Electron beam welding fuses metals by applying a high-energy electron beam to the joint, where the beam is transferred into heat, which forms the weld.
The process is typically carried out in a vacuum in order to achieve pure welds with high depth-to-width ratios. However, special orifices designed to provide varying levels of vacuum are sometimes used.
Advantages of Electron Beam Welding
Disadvantages of Electron Beam Welding
- High equipment and weld preparation costs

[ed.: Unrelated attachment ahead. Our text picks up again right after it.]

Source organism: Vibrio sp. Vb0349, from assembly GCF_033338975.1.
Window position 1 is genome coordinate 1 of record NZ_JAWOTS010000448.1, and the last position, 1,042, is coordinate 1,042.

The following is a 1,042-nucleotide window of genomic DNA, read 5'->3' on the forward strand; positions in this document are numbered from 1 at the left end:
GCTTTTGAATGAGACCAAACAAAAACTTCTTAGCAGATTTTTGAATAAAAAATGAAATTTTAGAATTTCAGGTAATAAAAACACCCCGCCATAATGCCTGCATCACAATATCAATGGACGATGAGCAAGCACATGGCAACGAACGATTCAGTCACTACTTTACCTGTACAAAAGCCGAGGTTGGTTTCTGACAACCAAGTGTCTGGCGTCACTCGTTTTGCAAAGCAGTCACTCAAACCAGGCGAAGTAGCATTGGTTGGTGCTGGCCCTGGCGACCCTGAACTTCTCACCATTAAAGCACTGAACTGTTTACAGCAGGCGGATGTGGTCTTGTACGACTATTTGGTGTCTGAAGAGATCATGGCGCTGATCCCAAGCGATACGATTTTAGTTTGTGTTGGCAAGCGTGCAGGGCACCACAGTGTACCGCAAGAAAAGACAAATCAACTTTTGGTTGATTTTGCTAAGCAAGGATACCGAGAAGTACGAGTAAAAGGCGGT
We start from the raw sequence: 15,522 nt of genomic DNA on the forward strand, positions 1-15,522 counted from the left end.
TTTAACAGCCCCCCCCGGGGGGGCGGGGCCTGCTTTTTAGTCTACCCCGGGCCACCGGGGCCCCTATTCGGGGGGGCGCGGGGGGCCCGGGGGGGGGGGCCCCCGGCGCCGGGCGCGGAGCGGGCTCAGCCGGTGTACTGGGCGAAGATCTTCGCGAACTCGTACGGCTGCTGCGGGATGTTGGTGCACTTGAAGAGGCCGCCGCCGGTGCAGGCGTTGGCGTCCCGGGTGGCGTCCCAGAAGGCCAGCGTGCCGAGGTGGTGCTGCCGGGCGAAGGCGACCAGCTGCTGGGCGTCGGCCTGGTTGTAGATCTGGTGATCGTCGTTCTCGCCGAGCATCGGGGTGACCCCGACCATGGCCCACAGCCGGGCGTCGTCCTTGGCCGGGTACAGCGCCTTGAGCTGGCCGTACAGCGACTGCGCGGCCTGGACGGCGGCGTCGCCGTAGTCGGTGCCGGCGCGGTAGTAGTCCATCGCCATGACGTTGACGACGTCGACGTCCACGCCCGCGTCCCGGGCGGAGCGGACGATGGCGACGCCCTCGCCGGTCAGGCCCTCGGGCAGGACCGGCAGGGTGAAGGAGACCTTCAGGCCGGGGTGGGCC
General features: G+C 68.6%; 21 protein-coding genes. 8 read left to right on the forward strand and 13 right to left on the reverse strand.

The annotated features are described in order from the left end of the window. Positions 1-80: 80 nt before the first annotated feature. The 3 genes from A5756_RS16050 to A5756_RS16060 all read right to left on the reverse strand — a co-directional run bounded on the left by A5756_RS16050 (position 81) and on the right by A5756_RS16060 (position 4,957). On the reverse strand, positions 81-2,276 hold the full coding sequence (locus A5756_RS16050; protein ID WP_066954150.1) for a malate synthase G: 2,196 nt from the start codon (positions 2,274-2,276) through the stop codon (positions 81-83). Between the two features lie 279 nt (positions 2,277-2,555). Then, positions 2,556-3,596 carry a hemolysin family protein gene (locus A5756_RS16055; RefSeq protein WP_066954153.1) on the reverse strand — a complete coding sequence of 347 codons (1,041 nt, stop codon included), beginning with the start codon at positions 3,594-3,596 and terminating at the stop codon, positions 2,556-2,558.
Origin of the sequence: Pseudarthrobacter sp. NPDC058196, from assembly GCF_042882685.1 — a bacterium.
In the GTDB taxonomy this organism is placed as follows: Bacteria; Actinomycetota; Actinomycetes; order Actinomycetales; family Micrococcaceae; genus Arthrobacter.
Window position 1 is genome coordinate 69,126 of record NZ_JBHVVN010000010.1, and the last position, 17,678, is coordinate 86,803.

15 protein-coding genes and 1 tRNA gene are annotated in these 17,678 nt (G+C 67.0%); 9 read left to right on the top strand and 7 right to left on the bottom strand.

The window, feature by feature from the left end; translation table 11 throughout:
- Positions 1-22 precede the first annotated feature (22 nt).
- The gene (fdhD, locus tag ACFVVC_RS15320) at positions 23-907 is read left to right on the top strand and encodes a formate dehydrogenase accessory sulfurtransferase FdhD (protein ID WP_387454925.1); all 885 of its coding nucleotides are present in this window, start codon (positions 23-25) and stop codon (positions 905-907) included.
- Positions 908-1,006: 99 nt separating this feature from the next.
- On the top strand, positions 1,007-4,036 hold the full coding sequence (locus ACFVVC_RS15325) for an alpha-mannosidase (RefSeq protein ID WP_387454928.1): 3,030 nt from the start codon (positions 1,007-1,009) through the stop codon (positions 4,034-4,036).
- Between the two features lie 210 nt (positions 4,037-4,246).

- Possible cracking due to rapid solidification
- Welding in vacuum may cause time delay
Applications of Electron Beam Welding
Electron-beam welding is the preferred method for manufacturing high-value welds in applications in which defects cannot be tolerated. The nuclear energy and aerospace industries, as well as the Department of Energy, rely on electron-beam welding to join critical components; welds created through the electron-beam process are of high reliability, consistency and reproducibility.